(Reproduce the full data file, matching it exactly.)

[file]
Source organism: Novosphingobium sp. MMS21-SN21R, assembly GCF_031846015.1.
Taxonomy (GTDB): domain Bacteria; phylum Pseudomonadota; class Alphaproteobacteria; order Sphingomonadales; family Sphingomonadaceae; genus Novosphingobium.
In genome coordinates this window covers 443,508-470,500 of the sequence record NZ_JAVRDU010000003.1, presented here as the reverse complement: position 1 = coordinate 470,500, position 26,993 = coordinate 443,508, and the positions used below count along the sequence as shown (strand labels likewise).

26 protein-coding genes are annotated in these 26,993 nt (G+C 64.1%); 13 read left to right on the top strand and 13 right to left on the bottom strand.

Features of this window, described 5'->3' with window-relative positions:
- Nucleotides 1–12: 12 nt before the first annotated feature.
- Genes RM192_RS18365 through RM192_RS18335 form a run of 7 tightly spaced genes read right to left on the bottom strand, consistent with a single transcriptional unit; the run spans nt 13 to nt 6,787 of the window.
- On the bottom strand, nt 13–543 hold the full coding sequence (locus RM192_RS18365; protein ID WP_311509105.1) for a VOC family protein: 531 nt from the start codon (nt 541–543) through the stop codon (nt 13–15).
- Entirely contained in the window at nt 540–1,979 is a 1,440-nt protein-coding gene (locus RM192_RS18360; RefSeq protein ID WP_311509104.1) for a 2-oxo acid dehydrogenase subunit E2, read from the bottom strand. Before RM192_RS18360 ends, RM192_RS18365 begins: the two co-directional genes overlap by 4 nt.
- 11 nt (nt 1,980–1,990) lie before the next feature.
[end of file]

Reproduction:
Source organism: Novosphingobium sp. MMS21-SN21R, assembly GCF_031846015.1.
Taxonomy (GTDB): domain Bacteria; phylum Pseudomonadota; class Alphaproteobacteria; order Sphingomonadales; family Sphingomonadaceae; genus Novosphingobium.
In genome coordinates this window covers 443,508-470,500 of the sequence record NZ_JAVRDU010000003.1, presented here as the reverse complement: position 1 = coordinate 470,500, position 26,993 = coordinate 443,508, and the positions used below count along the sequence as shown (strand labels likewise).

26 protein-coding genes are annotated in these 26,993 nt (G+C 64.1%); 13 read left to right on the top strand and 13 right to left on the bottom strand.

Features of this window, described 5'->3' with window-relative positions:
- Nucleotides 1–12: 12 nt before the first annotated feature.
- Genes RM192_RS18365 through RM192_RS18335 form a run of 7 tightly spaced genes read right to left on the bottom strand, consistent with a single transcriptional unit; the run spans nt 13 to nt 6,787 of the window.
- On the bottom strand, nt 13–543 hold the full coding sequence (locus RM192_RS18365; protein ID WP_311509105.1) for a VOC family protein: 531 nt from the start codon (nt 541–543) through the stop codon (nt 13–15).
- Entirely contained in the window at nt 540–1,979 is a 1,440-nt protein-coding gene (locus RM192_RS18360; RefSeq protein ID WP_311509104.1) for a 2-oxo acid dehydrogenase subunit E2, read from the bottom strand. Before RM192_RS18360 ends, RM192_RS18365 begins: the two co-directional genes overlap by 4 nt.
- 11 nt (nt 1,980–1,990) lie before the next feature.